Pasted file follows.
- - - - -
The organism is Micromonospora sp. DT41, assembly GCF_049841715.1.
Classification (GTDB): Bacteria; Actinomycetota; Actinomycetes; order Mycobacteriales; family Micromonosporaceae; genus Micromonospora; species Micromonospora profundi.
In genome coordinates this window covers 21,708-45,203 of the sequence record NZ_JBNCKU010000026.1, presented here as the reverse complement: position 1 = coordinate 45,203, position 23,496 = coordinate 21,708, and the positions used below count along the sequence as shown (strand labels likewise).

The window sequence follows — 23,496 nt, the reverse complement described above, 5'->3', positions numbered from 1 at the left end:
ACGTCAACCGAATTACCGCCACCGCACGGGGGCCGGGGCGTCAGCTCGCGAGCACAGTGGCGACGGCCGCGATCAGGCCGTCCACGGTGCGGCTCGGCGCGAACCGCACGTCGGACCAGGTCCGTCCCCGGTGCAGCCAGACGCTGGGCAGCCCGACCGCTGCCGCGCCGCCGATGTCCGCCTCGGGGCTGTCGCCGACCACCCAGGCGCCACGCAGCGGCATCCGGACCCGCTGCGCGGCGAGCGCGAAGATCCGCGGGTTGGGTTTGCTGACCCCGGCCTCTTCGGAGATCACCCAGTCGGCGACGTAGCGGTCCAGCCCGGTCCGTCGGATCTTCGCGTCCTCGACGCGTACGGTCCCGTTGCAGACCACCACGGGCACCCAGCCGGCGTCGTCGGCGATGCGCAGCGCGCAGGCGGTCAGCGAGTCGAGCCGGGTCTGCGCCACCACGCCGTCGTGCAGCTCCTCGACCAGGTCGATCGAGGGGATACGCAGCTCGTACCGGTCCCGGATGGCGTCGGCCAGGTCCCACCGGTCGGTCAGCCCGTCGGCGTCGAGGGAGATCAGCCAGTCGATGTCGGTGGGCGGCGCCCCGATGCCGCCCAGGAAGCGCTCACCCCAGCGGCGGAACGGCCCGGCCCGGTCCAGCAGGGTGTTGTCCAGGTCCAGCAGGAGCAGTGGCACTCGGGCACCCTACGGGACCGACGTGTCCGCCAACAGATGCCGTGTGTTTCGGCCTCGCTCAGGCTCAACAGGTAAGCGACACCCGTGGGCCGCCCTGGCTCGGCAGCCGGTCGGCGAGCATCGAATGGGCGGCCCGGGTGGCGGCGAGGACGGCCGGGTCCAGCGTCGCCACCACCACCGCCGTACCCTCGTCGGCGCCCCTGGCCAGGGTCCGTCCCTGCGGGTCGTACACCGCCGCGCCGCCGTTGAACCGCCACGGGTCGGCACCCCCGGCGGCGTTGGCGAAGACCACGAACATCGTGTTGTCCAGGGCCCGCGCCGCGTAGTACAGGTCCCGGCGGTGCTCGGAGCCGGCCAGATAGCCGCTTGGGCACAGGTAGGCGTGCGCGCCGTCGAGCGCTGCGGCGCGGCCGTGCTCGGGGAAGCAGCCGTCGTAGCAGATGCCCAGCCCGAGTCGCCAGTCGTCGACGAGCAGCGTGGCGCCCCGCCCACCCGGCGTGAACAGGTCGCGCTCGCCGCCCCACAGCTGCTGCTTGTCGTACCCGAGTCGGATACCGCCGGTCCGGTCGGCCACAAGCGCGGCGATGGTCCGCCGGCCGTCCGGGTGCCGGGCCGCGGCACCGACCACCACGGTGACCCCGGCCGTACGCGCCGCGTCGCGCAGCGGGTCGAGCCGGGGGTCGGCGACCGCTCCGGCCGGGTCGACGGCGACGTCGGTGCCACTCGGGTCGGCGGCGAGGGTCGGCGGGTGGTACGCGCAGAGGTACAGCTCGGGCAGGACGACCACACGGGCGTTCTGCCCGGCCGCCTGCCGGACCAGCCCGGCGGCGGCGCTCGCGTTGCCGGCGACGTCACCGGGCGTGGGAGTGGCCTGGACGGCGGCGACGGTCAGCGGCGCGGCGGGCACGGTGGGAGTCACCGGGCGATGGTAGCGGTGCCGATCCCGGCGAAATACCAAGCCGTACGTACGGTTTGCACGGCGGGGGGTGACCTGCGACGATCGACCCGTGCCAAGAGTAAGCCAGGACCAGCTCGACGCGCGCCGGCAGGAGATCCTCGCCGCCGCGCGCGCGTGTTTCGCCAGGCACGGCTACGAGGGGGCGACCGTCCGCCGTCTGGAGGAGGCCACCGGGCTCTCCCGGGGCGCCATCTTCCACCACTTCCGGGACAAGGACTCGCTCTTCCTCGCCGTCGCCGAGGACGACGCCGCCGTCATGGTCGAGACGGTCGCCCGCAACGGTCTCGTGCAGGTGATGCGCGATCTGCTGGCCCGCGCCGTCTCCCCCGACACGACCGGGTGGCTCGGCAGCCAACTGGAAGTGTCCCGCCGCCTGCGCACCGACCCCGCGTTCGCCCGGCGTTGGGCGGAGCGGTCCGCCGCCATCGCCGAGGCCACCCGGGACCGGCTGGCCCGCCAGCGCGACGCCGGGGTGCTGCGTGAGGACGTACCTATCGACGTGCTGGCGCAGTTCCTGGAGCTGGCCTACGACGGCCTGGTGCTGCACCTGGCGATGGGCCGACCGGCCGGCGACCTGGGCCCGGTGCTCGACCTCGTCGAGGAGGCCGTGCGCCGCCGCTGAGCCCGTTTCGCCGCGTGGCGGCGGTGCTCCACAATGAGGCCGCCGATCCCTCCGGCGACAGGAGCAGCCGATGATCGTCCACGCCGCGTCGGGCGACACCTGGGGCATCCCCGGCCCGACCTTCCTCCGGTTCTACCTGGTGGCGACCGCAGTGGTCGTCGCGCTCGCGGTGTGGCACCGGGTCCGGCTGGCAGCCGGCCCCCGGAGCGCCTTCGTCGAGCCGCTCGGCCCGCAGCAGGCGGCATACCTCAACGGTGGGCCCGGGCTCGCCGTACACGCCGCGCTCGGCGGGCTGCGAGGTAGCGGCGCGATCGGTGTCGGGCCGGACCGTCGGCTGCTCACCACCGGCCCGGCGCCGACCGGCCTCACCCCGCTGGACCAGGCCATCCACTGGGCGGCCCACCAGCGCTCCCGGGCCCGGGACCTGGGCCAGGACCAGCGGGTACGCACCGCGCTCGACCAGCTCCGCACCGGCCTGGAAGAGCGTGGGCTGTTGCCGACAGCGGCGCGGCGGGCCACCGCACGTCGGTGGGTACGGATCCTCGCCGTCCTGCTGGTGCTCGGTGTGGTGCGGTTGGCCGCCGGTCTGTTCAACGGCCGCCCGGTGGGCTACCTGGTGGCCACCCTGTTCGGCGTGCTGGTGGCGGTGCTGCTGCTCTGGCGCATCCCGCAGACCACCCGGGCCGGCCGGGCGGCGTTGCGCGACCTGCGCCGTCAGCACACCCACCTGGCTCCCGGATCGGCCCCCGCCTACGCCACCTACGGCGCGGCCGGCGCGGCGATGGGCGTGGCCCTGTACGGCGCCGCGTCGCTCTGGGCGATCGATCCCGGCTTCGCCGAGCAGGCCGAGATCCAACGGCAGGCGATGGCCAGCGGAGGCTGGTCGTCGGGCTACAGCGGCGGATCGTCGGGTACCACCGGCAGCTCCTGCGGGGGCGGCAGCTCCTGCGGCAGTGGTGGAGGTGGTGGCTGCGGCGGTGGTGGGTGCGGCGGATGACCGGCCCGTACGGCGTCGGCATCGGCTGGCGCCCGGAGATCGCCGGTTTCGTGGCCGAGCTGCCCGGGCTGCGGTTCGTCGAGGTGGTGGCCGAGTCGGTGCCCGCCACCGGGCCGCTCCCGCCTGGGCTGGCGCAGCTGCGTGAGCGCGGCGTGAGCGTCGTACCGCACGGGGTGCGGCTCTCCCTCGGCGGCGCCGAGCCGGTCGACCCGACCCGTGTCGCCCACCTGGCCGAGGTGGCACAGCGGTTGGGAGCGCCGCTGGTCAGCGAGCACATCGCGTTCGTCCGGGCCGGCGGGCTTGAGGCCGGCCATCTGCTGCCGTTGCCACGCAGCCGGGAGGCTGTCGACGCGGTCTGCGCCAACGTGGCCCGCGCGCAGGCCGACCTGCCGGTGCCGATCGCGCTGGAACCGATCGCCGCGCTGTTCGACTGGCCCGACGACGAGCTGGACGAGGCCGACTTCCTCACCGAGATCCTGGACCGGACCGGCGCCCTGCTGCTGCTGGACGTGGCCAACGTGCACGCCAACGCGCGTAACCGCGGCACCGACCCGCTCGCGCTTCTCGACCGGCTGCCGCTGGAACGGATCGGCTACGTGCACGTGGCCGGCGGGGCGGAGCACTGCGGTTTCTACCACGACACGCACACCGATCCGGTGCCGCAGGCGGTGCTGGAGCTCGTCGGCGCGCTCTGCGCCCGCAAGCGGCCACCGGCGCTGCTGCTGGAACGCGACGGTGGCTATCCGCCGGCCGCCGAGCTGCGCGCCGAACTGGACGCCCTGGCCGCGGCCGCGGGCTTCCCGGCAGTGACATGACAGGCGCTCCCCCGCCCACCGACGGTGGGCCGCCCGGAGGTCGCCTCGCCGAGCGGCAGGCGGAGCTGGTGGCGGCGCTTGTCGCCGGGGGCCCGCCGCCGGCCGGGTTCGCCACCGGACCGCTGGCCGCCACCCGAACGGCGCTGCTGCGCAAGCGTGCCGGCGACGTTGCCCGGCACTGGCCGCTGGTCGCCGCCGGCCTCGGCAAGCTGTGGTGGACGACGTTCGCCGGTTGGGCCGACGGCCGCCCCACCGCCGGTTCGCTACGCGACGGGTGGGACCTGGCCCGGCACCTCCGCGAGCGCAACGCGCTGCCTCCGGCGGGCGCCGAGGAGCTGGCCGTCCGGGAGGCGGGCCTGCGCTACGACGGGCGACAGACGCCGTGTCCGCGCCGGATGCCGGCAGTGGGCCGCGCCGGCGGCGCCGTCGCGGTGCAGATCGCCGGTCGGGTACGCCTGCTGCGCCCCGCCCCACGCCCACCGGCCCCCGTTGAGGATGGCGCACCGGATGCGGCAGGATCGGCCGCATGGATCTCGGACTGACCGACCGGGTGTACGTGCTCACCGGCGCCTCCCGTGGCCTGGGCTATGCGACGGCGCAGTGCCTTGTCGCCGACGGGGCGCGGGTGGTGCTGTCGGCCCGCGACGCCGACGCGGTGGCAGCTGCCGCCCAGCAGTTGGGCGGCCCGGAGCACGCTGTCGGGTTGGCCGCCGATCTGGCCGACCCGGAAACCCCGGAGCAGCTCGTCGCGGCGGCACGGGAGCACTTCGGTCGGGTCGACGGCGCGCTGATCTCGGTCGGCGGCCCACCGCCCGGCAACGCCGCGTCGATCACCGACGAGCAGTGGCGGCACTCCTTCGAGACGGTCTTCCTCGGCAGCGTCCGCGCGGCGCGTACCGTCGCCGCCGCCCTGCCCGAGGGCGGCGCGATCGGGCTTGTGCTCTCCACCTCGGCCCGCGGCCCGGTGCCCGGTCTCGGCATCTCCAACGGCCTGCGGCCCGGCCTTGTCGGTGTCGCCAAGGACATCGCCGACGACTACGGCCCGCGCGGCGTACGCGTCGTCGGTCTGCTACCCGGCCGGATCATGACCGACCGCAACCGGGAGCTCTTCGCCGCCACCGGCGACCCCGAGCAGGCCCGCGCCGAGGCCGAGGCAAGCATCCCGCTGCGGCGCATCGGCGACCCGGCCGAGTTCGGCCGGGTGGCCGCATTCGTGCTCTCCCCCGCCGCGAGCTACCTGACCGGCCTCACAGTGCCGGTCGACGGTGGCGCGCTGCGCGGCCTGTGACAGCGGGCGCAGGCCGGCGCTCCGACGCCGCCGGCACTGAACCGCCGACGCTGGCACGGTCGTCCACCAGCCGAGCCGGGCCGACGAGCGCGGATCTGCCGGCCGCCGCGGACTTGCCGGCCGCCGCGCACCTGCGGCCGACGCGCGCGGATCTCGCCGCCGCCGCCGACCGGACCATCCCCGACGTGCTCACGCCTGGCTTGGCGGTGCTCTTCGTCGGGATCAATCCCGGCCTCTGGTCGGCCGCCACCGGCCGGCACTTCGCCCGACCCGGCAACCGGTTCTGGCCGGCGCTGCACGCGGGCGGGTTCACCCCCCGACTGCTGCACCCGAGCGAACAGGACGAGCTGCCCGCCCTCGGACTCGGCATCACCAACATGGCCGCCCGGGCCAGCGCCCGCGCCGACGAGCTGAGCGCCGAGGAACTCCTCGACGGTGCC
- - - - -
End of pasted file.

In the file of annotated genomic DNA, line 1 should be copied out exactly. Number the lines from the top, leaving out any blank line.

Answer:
The organism is Micromonospora sp. DT41, assembly GCF_049841715.1.